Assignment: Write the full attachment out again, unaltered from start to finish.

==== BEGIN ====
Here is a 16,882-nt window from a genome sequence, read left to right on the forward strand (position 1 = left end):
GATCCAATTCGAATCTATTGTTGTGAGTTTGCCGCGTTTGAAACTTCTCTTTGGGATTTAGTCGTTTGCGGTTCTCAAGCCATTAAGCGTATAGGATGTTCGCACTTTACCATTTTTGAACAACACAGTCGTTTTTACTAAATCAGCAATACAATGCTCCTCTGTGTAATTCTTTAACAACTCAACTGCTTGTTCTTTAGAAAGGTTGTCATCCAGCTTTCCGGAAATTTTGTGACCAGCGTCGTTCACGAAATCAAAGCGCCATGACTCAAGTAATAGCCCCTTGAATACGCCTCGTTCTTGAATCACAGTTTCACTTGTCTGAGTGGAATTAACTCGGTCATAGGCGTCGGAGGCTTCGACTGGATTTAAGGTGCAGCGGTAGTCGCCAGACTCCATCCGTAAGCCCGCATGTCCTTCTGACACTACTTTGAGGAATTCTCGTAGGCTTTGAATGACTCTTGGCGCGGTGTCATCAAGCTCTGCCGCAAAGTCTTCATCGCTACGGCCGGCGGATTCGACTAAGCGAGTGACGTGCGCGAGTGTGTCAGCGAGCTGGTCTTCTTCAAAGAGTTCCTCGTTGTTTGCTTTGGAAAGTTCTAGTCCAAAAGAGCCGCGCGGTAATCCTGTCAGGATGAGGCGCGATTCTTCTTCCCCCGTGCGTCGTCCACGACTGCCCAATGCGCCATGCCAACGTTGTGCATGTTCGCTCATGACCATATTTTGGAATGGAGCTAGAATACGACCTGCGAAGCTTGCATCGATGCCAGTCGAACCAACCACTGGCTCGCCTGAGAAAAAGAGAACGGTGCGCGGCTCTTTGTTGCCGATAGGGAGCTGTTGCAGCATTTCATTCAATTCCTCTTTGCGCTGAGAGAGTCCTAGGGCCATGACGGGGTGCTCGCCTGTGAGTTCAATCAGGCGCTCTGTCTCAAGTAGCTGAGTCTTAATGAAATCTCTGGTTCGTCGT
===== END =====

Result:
Here is a 16,882-nt window from a genome sequence, read left to right on the forward strand (position 1 = left end):
GATCCAATTCGAATCTATTGTTGTGAGTTTGCCGCGTTTGAAACTTCTCTTTGGGATTTAGTCGTTTGCGGTTCTCAAGCCATTAAGCGTATAGGATGTTCGCACTTTACCATTTTTGAACAACACAGTCGTTTTTACTAAATCAGCAATACAATGCTCCTCTGTGTAATTCTTTAACAACTCAACTGCTTGTTCTTTAGAAAGGTTGTCATCCAGCTTTCCGGAAATTTTGTGACCAGCGTCGTTCACGAAATCAAAGCGCCATGACTCAAGTAATAGCCCCTTGAATACGCCTCGTTCTTGAATCACAGTTTCACTTGTCTGAGTGGAATTAACTCGGTCATAGGCGTCGGAGGCTTCGACTGGATTTAAGGTGCAGCGGTAGTCGCCAGACTCCATCCGTAAGCCCGCATGTCCTTCTGACACTACTTTGAGGAATTCTCGTAGGCTTTGAATGACTCTTGGCGCGGTGTCATCAAGCTCTGCCGCAAAGTCTTCATCGCTACGGCCGGCGGATTCGACTAAGCGAGTGACGTGCGCGAGTGTGTCAGCGAGCTGGTCTTCTTCAAAGAGTTCCTCGTTGTTTGCTTTGGAAAGTTCTAGTCCAAAAGAGCCGCGCGGTAATCCTGTCAGGATGAGGCGCGATTCTTCTTCCCCCGTGCGTCGTCCACGACTGCCCAATGCGCCATGCCAACGTTGTGCATGTTCGCTCATGACCATATTTTGGAATGGAGCTAGAATACGACCTGCGAAGCTTGCATCGATGCCAGTCGAACCAACCACTGGCTCGCCTGAGAAAAAGAGAACGGTGCGCGGCTCTTTGTTGCCGATAGGGAGCTGTTGCAGCATTTCATTCAATTCCTCTTTGCGCTGAGAGAGTCCTAGGGCCATGACGGGGTGCTCGCCTGTGAGTTCAATCAGGCGCTCTGTCTCAAGTAGCTGAGTCTTAATGAAATCTCTGGTTCGTCGT